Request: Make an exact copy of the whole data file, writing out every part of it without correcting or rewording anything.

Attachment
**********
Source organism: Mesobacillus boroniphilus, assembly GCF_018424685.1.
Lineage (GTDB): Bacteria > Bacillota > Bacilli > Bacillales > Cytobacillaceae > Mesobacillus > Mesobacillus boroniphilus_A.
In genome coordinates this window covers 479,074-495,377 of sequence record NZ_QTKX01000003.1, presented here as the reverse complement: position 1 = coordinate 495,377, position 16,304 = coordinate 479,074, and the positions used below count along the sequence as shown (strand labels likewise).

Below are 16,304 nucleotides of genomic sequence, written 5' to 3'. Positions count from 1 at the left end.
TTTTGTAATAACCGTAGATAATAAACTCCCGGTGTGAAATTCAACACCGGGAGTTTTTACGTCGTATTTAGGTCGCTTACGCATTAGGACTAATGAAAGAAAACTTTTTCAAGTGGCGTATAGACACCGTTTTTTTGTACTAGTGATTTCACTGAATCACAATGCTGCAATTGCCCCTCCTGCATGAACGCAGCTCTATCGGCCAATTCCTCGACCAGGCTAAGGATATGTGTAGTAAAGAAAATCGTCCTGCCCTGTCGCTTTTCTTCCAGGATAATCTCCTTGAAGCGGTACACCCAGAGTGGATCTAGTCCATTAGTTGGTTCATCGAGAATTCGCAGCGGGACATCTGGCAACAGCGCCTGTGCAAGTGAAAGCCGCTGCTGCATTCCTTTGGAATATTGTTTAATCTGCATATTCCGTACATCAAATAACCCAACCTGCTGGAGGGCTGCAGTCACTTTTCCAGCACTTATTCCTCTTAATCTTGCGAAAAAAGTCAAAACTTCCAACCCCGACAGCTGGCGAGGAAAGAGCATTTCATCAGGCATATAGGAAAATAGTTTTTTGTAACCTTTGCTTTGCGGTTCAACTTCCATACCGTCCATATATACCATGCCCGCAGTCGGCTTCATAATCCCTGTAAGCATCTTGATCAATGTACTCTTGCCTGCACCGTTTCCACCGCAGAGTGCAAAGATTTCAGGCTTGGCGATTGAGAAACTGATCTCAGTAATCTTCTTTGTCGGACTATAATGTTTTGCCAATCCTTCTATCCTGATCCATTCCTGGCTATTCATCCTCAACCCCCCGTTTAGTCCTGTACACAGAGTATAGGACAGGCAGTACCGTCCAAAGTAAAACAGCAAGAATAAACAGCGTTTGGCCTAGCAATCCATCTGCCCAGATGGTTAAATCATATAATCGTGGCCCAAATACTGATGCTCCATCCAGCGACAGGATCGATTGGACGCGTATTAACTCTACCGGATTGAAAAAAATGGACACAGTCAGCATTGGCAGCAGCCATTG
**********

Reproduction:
Source organism: Mesobacillus boroniphilus, assembly GCF_018424685.1.
Lineage (GTDB): Bacteria > Bacillota > Bacilli > Bacillales > Cytobacillaceae > Mesobacillus > Mesobacillus boroniphilus_A.
In genome coordinates this window covers 479,074-495,377 of sequence record NZ_QTKX01000003.1, presented here as the reverse complement: position 1 = coordinate 495,377, position 16,304 = coordinate 479,074, and the positions used below count along the sequence as shown (strand labels likewise).

Below are 16,304 nucleotides of genomic sequence, written 5' to 3'. Positions count from 1 at the left end.
TTTTGTAATAACCGTAGATAATAAACTCCCGGTGTGAAATTCAACACCGGGAGTTTTTACGTCGTATTTAGGTCGCTTACGCATTAGGACTAATGAAAGAAAACTTTTTCAAGTGGCGTATAGACACCGTTTTTTTGTACTAGTGATTTCACTGAATCACAATGCTGCAATTGCCCCTCCTGCATGAACGCAGCTCTATCGGCCAATTCCTCGACCAGGCTAAGGATATGTGTAGTAAAGAAAATCGTCCTGCCCTGTCGCTTTTCTTCCAGGATAATCTCCTTGAAGCGGTACACCCAGAGTGGATCTAGTCCATTAGTTGGTTCATCGAGAATTCGCAGCGGGACATCTGGCAACAGCGCCTGTGCAAGTGAAAGCCGCTGCTGCATTCCTTTGGAATATTGTTTAATCTGCATATTCCGTACATCAAATAACCCAACCTGCTGGAGGGCTGCAGTCACTTTTCCAGCACTTATTCCTCTTAATCTTGCGAAAAAAGTCAAAACTTCCAACCCCGACAGCTGGCGAGGAAAGAGCATTTCATCAGGCATATAGGAAAATAGTTTTTTGTAACCTTTGCTTTGCGGTTCAACTTCCATACCGTCCATATATACCATGCCCGCAGTCGGCTTCATAATCCCTGTAAGCATCTTGATCAATGTACTCTTGCCTGCACCGTTTCCACCGCAGAGTGCAAAGATTTCAGGCTTGGCGATTGAGAAACTGATCTCAGTAATCTTCTTTGTCGGACTATAATGTTTTGCCAATCCTTCTATCCTGATCCATTCCTGGCTATTCATCCTCAACCCCCCGTTTAGTCCTGTACACAGAGTATAGGACAGGCAGTACCGTCCAAAGTAAAACAGCAAGAATAAACAGCGTTTGGCCTAGCAATCCATCTGCCCAGATGGTTAAATCATATAATCGTGGCCCAAATACTGATGCTCCATCCAGCGACAGGATCGATTGGACGCGTATTAACTCTACCGGATTGAAAAAAATGGACACAGTCAGCATTGGCAGCAGCCATTG